NSA could be spying on Serbian officials - daily
Serbia has been officially found on the list of countries whose communications are spied on by the U.S. National Security Agency (NSA), writes the daily Blic.Source: Blic, Tanjug
This Belgrade-based newspaper quoted an unnamed source from the Serbian Military Security Agency (VBA) to report that the NSA finds Serbia "interesting" mostly because of possible activities of groups associated with radical Islamists.
At the same time, added the source, "it is certain that because of Serbia's relationship with Russia communications of local politicians are also of interest."
The daily further reported that domestic conversations of state officials are protected from eavesdropping from the outside, "but there is no protection for international calls."
According to this, Serbian services have a system in place that interferes with wiretapping of conversations conducted in the territory of our country.
However, local officials "may be less carefree when it comes to services from abroad attempting to eavesdrop on them."
The problem is the protection of conversations with counterparts located outside the borders of Serbia, writes the daily, and adds that even officials of those countries that "invest much more in security technologies" are not safe, mentioning German Chancellor Angela Merkel as an example.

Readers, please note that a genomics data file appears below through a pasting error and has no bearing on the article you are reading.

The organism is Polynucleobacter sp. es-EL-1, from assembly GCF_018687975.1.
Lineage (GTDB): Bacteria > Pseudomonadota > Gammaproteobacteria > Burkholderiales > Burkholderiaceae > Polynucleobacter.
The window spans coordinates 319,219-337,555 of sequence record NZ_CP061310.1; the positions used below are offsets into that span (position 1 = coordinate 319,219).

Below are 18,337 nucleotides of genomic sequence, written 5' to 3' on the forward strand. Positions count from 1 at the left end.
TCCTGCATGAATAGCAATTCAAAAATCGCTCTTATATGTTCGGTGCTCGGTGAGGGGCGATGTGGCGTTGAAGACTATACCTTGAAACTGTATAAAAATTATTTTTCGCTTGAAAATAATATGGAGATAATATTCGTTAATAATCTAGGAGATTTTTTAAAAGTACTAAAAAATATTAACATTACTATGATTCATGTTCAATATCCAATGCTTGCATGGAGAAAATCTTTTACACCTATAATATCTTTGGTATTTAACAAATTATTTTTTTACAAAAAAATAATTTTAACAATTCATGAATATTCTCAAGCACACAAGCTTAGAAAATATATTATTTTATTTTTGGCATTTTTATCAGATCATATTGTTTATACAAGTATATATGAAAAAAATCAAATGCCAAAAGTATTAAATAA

The Security-Information Agency (BIA) on Tuesday declined to comment, and also did not wish to say whether the NSA carried out its spying activities in Serbia since 2010, when the U.S. government allowed it to "collect sensitive data."
The newspaper noted that "although there are phones in the market that encrypt conversations, local politicians do not have them."
On Tuesday, the Washington Post cited confidential documents to report that the NSA was authorized to "intercept communications'' around the world.
The U.S. Privacy and Civil Liberties Oversight Board has announced that it thought the program of the National Security Agency to intercept the communications of foreign nationals was "largely lawful and a useful tool in the fight against terrorism."
AFP reported that the board earlier this year issued a sharp rebuke of U.S. domestic surveillance efforts, but said in a preliminary report that the foreign intelligence efforts were "generally in line with the U.S. constitution," and also raised some concerns about "unintentional data gathering of Americans."